Solvency II Review: European Commission shows its hand

Solvency II Review: European Commission shows its hand

While the work carried out to date by European Insurance and Occupational Pensions Authority (EIOPA) has focused on the technical side of the Solvency 2 review, the launch of the European Commission’s consultation and roadmap for the Solvency 2 review provides insights into the political priorities that will shape the outcome of the review.

While the request for advice to EIOPA was a long laundry list of 19 different issues for consideration, the European Commission’s work is focused on five broad themes:

  • enhancing the ability of the insurance industry to finance the economy, in particular the economic recovery from Covid-19, by mitigating the impact of short-term market volatility on the solvency position of insurers and facilitating the provision of long-term guaranteed products while taking into account the low interest rate environment;
  • improving the proportionality of the framework to reduce the regulatory burden on smaller firms;
  • strengthening the internal market for insurance by improving supervisory convergence and enhancing policyholder protection;
  • preventing the build-up of systemic risks and ensuring financial stability; and,
  • ensuring that the framework provides incentives to address sustainability, in particular climate change, in insurers’ investment and underwriting activities.

The use of market-sensitive measures to set capital requirements is seen as being at odds with the long-term investment horizon of insurers and has long been an area of contention between the industry and regulators.

While numerous tweaks have been introduced since Solvency II first came into force to reduce the risk charge for certain targeted long-term investments, including for infrastructure, private debt and long-term equity, this has not addressed the root cause in a holistic way and has only made the framework more complex.

The case for ensuring that insurers can provide long-term financing to the economy has never been stronger, given the urgent need to finance the economic recovery from Covid-19. In its report on furthering the Capital Markets Union, published in June, the High-Level Forum established by the European Commission also called for changes to Solvency 2 to facilitate insurers investing in equity, securitisation and the provision of financing to SMEs through private debt markets.

However, there is a countervailing wind coming from EIOPA. In its work, it has also been exploring whether certain provisions, such as the volatility adjustment and the calibration of long-term interest rates, have in fact led to the underestimation of risk.

The European Commission, therefore, will need to weigh the relative merits of introducing limited or more comprehensive changes to the framework. In the case of the latter, the European Commission has underscored that it should not lead to a significant deterioration in the average solvency position of insurers, which would hinder their contribution to financing the recovery.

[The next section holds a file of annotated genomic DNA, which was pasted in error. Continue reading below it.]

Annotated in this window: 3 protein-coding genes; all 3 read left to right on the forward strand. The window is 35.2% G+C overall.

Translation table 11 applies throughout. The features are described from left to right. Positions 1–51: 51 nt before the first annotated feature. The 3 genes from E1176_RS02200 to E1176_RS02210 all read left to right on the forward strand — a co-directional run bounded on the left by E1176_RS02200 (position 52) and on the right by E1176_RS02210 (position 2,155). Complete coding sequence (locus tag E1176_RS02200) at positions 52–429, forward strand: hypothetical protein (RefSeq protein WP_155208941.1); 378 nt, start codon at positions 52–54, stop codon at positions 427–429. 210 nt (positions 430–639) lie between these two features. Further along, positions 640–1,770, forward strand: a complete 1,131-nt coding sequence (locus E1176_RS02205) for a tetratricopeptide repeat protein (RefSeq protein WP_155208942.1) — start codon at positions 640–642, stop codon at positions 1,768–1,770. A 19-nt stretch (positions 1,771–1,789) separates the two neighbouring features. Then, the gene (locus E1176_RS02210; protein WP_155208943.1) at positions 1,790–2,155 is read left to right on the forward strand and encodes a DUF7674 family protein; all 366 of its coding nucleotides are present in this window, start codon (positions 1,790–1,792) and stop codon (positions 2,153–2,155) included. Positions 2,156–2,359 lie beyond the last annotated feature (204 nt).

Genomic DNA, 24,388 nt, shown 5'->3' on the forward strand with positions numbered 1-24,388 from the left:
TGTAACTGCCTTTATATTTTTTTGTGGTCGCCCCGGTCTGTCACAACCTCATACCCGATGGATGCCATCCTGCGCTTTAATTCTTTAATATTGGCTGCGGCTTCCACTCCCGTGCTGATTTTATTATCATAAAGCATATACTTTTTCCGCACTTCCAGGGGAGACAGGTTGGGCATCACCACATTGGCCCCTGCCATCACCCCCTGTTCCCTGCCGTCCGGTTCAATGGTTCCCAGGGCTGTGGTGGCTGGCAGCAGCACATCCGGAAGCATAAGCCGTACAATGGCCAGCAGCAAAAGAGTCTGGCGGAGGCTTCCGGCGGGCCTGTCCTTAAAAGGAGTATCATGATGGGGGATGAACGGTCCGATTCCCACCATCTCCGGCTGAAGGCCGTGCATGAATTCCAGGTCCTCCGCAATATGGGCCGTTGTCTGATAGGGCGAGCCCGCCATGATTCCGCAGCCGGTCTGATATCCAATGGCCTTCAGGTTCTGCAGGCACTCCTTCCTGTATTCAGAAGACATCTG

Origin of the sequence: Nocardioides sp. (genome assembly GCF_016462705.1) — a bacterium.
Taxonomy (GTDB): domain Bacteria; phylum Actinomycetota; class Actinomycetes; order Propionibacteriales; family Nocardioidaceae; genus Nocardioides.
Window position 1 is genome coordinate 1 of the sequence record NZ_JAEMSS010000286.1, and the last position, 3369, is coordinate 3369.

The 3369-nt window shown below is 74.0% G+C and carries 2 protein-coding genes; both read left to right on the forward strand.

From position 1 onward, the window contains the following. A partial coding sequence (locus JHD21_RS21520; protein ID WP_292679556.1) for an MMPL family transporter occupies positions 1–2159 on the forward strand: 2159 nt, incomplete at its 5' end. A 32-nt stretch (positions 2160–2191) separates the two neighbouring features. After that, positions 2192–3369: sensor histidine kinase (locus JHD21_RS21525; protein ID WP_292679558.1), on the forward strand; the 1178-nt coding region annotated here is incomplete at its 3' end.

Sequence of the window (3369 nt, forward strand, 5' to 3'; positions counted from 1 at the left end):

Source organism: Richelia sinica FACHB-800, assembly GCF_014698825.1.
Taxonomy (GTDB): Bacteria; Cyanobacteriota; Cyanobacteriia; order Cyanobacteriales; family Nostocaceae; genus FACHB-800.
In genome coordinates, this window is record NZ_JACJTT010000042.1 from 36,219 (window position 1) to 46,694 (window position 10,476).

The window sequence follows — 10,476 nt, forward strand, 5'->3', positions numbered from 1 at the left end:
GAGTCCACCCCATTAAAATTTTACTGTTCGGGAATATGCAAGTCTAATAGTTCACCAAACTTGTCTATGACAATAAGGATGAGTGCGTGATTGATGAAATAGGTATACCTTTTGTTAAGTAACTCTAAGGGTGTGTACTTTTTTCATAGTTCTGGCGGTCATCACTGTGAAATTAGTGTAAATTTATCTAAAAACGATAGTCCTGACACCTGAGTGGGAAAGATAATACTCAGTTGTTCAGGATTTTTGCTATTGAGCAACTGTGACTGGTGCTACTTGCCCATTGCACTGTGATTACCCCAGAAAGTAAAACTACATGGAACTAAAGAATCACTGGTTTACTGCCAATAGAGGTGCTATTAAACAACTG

The role of the insurance industry in supporting the EU Green Deal will also be a live debate within the Solvency 2 review. Measures to ensure that sustainability risks are taken into account by insurance under Pillar 2, in particular as part of the prudent person principle and in risk management, were already underway and the final draft rules were put out for consultation earlier in June.

In this consultation, the European Commission is looking to go even further and is requesting feedback on whether climate and sustainability should also be integrated under Pillar 1. This would be either in the form of a “green supporting factor”, which would lower capital requirements for green investments, or through a “brown penalising factor”, which would add a capital surcharge for unsustainable activities. It is clear from the roadmap that the European Commission favour the former, which could be tied to the newly adopted EU Taxonomy.

The consultation also explores the introduction of climate scenario analysis, which has already garnered significant momentum across the regulatory community and the industry. The Network for Greening the Financial System, as well as a number of national regulators, are already testing approaches for climate scenario analysis. It is, therefore, more a matter of when, rather than if, this becomes a core part of the Solvency 2 framework.

Another area likely to elicit strong views relates to financial stability and ensuring a level playing field across Europe. While the insurance sector has borne up well during the current crisis, regulators, including the European Systemic Risk Board (ESRB), continue to press for more tools to ensure financial stability, including more macroprudential tools.

The European Commission is seeking views on whether any changes should be limited and targeted or whether there is a need to introduce significant new tools to manage financial stability risks as suggested by the ESRB.

The European Commission’s consultation also explores options to strengthen the regime for cross-border supervision, introduce an EU recovery and resolution regime, and harmonise insurance guarantee schemes.

The inception impact assessment is subject to consultation until 26 August, while the more detailed stakeholder consultation is open until 21 October. 

Important information

  • This document contains information provided for illustrative purposes only. 

    Where a management professional or an investment firm has expressed its views, these are based on current market conditions; they may differ from those of other investment firms and are subject to change without notice.